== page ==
Guest Opinion: Cooperatives: putting people first
It’s a business model that’s worked around the world for 150 years, but at its heart the cooperative movement is about more than the bottom line.
Since the first cooperative was formed in rural England in 1844, cooperatives have sought a broader purpose than just the economic needs of members. Cooperatives are based on the values of self-help, self-responsibility, democracy, equality, equity and solidarity. In the tradition of their founders, cooperative members believe in the ethical values of honesty, openness, social responsibility, and caring for others.
At the New Hampshire Electric Co-op (NHEC), we also measure our success in different terms. Because we are owned by the 78,000 members we serve, we know there is no distinction between the success of our company and the success of our members.
We talk a lot about the “Co-op Advantage,” how our unique way of doing business offers our members more than just reliable electric service to their homes and businesses. But if we didn’t have the support of our members there would be no “Co-op Advantage.”
We know we’ve had to earn that support over recent years. Since emerging from bankruptcy more than 10 years ago, NHEC has steadily improved its financial position while maintaining affordable rates for members. In fact, the typical NHEC member using 1,000 kilowatt hours per month pays less than customers in territory served by the state’s largest investor-owned electric utility. This is an extraordinary achievement, given the fact that rural electric cooperatives have far fewer customers per mile of line than most investor-owned utilities.
We are working hard to reward members’ patience and support. When NHEC was founded in 1939 its mission was clear — provide electric service to rural New Hampshire residents who were passed over by the investor-owned utilities. We have accomplished that mission and are now striving to become a complete member solutions organization.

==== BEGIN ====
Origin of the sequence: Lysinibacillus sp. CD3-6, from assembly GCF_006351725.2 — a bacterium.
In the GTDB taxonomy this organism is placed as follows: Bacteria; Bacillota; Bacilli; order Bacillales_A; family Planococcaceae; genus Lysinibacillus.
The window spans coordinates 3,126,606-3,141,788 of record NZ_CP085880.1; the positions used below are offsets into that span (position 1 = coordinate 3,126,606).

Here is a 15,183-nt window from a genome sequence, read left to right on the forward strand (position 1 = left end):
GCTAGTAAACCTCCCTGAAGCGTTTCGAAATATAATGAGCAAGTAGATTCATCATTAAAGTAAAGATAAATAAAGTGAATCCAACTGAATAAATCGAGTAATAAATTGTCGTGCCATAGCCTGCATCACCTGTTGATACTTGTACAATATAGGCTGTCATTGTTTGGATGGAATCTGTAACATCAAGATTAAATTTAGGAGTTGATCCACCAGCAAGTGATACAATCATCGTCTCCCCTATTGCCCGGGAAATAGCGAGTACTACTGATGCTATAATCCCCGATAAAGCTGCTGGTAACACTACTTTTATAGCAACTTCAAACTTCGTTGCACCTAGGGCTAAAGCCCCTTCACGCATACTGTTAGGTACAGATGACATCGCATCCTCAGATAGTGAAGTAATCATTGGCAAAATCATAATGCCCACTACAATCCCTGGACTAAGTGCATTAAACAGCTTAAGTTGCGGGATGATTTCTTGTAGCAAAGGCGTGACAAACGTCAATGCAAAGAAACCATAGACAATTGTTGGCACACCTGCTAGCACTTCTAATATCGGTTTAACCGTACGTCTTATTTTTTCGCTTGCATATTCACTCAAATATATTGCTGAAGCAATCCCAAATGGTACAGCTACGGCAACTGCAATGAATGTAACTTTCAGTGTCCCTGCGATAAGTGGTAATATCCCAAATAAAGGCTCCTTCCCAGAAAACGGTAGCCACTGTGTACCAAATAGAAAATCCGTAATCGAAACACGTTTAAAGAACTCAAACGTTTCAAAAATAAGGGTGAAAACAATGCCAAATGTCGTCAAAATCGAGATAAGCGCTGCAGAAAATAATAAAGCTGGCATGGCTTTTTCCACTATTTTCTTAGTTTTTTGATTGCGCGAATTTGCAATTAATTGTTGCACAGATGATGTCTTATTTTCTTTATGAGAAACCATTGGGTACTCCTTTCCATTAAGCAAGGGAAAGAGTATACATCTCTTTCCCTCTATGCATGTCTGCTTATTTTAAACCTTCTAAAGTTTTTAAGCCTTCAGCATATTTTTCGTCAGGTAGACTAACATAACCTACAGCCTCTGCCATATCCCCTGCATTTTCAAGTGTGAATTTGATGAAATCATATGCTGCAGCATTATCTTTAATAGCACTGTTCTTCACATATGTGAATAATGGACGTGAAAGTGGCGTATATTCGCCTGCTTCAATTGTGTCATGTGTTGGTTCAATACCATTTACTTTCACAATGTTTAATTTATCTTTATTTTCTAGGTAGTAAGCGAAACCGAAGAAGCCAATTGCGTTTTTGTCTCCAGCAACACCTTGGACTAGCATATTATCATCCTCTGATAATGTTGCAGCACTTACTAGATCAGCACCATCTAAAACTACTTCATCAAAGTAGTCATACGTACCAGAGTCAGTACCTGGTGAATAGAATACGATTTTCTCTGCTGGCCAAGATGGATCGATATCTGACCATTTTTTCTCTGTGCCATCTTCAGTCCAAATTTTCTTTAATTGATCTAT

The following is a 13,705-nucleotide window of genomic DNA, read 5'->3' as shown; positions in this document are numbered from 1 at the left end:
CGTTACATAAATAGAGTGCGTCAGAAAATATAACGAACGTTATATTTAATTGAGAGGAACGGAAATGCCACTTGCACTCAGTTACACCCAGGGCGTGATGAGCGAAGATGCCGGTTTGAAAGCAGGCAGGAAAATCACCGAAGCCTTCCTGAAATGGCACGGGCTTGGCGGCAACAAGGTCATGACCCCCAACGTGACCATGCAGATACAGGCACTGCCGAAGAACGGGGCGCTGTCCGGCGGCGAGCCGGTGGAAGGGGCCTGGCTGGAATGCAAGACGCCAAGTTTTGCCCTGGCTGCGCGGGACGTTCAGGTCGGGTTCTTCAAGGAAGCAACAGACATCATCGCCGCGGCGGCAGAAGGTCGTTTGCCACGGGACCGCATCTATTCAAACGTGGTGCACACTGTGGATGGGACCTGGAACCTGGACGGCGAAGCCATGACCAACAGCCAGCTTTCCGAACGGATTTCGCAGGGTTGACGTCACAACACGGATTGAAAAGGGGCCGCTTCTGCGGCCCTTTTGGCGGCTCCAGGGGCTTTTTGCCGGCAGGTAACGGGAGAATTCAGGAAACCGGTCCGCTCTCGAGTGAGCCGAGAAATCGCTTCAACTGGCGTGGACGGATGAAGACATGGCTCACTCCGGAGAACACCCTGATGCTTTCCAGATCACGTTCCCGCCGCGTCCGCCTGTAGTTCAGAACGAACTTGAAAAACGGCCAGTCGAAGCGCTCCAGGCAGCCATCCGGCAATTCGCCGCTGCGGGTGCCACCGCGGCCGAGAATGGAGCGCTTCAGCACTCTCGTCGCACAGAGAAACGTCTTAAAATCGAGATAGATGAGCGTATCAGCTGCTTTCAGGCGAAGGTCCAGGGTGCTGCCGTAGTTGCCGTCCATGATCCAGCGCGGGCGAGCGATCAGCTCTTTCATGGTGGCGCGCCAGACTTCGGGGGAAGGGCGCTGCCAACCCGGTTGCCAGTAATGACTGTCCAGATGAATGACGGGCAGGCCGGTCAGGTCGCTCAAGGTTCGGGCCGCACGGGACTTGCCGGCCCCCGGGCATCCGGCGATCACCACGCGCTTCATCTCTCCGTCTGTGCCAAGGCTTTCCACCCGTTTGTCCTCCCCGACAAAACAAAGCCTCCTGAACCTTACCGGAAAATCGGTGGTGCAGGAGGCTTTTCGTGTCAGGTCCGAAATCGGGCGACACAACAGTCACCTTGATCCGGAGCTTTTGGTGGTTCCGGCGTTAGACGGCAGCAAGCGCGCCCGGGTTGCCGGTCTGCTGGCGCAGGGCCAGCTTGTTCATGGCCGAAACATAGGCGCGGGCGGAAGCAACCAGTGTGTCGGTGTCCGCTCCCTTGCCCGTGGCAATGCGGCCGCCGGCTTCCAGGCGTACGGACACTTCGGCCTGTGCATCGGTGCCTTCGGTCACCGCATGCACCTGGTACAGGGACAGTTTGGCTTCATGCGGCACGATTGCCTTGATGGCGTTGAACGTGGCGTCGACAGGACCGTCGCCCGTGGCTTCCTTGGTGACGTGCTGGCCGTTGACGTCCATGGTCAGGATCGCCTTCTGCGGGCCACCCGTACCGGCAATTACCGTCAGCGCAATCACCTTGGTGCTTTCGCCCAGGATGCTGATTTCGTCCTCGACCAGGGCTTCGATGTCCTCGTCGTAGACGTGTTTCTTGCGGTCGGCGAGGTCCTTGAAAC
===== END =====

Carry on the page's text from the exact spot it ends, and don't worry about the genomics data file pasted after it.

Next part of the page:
How are we doing it? By offering our members expert energy consulting services, new products and services and lending a helping hand to businesses looking to relocate to NHEC service territory.
We’re also providing value to members in other ways. A series of “Co-op Days” at member businesses around the state have offered our members discounts on everything from lift tickets and greens fees to electric mowers and water park admissions. We believe that “Co-op Days” represent the best of the cooperative spirit, and we will continue to offer our members new ways to enjoy the benefits of membership in the Co-op.
October was Co-op Awareness Month, so it is fitting that we remember the seven principles underpinning the cooperative movement: voluntary and open membership; democratic member control; member economic participation; autonomy and independence; education, training and information; co-operation among co-operatives; and concern for community.
These are the principles that have transformed the everyday lives of millions of people around the world and they are the values that guide us as at NHEC.
Fred Anderson is president and CEO of the Plymouth-based New Hampshire Electric Co-op.